Building Faith and Justice on International Boulevard

This Origins and Legacy of Allen Temple Baptist Church…   The area around International Boulevard and 85th Avenue is somewhat typical for East Oakland. There are many local businesses, auto shops, and beauty salons along with the local headquarters for the Boys & Girls Club of Oakland. There are also many of the same the crises that plague this very large neighborhood that borders San Leandro—crime, drugs, and especially prostitution. Here is where the Allen Temple Baptist Church resides. The structure was built without commemorating its ministry with steeples or elaborate architecture, but instead with a legacy of social conscious leaders with an ever growing charitable ministry. The church preaches with actions as much as with sermons as if in adherence to Gospel of James’ declaration that “faith without works is dead.” Here are some of the programs the church offers: Health Education that is focused on physical, mental, emotional, […]

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Chinatown and the Empress of Heaven

A Tour of San Francisco Chinatown and the Tin How Temple…   The Chinese immigrants that built the San Francisco Chinatown wanted to bring their home with them. The goal was to create a city within a city. They had their own businesses, newspapers, governing institutions, commerce centers, and religious spaces. While embracing America and opportunities for fortune, they kept their culture and community. This is why Chinatown is such a culturally rich landscape and beloved community for locals and tourist alike. A perfect example of the rich traditions transposed to America is the Tin How Buddhist Temple.   The Chinese in San Francisco Many Chinese migrated to California for work and fortune hunting. They called California the Gold Mountain. Struggling through hardships and a hostile new homeland, they sought to create a space for themselves in San Francisco. Rising out of the Portsmouth Plaza, in between Clay and Kearny […]

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The Serenity of Lake Merritt

America’s First Wildlife Preserve and Oakland’s Crown Jewel…   Lake Merritt is not a lake. It’s the first thing you should know about Oakland’s urban waterpark. It’s a tidal lagoon or estuary.  Formed roughly 12,000 years ago after the end of the last Ice Age, the lagoon has been reshaped over the last 150 years into a water park. Lake Merritt, originally known as Laguna Peralta, is fed by a canal that flows under the Nimitz Freeway, seeping saltwater between itself and the Bay. For many, Lake Merritt is an excellent way to spend a weekend afternoon. The calm waters of the lake and the dissident of migrating birds create a serene atmosphere amongst the urban sprawl. The depth of the Lake’s history and what it offers Oakland is worth discovering.   A Short History of America’s First Wildlife Preserve Lake Merritt was originally the home of Ohlone Indians that […]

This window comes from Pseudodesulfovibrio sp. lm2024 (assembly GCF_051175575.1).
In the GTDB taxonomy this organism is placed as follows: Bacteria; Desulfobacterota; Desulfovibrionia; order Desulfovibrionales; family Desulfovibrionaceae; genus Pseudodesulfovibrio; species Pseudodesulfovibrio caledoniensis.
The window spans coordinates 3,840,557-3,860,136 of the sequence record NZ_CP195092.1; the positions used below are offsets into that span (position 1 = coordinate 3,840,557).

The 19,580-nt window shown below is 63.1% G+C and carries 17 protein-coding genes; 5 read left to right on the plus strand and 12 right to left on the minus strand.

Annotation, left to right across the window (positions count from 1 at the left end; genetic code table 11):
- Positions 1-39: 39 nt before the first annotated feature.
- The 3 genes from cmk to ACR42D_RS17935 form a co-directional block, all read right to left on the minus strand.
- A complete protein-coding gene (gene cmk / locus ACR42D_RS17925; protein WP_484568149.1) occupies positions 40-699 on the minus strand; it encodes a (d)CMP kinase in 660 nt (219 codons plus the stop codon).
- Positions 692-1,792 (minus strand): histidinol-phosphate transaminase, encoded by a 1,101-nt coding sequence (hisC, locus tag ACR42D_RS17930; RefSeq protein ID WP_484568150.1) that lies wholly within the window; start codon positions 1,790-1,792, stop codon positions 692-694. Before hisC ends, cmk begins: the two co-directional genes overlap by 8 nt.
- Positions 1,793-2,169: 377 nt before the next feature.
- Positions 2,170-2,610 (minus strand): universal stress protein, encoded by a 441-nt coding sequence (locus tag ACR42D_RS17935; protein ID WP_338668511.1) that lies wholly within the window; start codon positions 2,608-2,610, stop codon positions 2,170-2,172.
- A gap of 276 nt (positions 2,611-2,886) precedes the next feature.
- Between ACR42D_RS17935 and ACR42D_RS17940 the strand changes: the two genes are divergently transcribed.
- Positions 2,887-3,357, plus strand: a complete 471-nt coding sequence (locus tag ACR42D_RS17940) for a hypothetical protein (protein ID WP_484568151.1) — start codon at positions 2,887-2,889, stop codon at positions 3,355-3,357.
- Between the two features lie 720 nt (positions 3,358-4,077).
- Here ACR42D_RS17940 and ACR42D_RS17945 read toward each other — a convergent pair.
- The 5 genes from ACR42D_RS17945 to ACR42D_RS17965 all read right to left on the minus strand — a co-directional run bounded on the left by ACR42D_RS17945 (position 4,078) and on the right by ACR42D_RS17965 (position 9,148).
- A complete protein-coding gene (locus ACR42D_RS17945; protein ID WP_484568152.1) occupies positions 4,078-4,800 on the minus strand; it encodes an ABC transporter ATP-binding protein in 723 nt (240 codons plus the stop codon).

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La Mujeres Muralistas and the Fantasy on 24th Street

Deep in the Mission District on 24th street between York and Bryant is a small children’s park nestled between two businesses–Five Markets Groceries and La Mexicana Bakery. The park includes small play areas for young children, a water fountain, seating spaces, and on the edifices of the neighboring structures are a series of colorful murals. One of these murals that decorates the surface of a three story building is called “Fantasy World for Children.” It  was painted by some very important women in the history of the Mission. A Miniature Park for 24th Street The park is one of many of its kind in San Francisco called “Mini Parks.” The history of these parks, all 44 of them, are a cornerstone of the city’s philanthropic and community spirit, exemplified by its plethora of community leaders and city administrators. The origins of the parks came out of the same time period […]

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Digging Up the Foundations of Sutro Tower

Sutro Tower from Glenbrook Avenue

The Origins and History of San Francisco’s TV Tower…   Sutro Tower has stood on top of Mount Sutro so long that it is hard remembering a time when it wasn’t there. I was born two months before its patriotic birthday on July 4th, 1973; and so, for me, it has nearly always resided over the city. It has been celebrated and panned by locals and visitors alike. Herb Caen always had the best insults for the tower, such as “”I keep waiting for it to stalk down the hill and attack the Golden Gate Bridge” or visualizing it to a “giant erector set that was stalking to march down and eat…” Fritz Leiber, in the opening of his novel Our Lady of Darkness called it “The TV tower — San Francisco’s Eiffel, you could call it — was broad-shouldered, slender-waisted, and long-legged like a beautiful and stylish woman — […]

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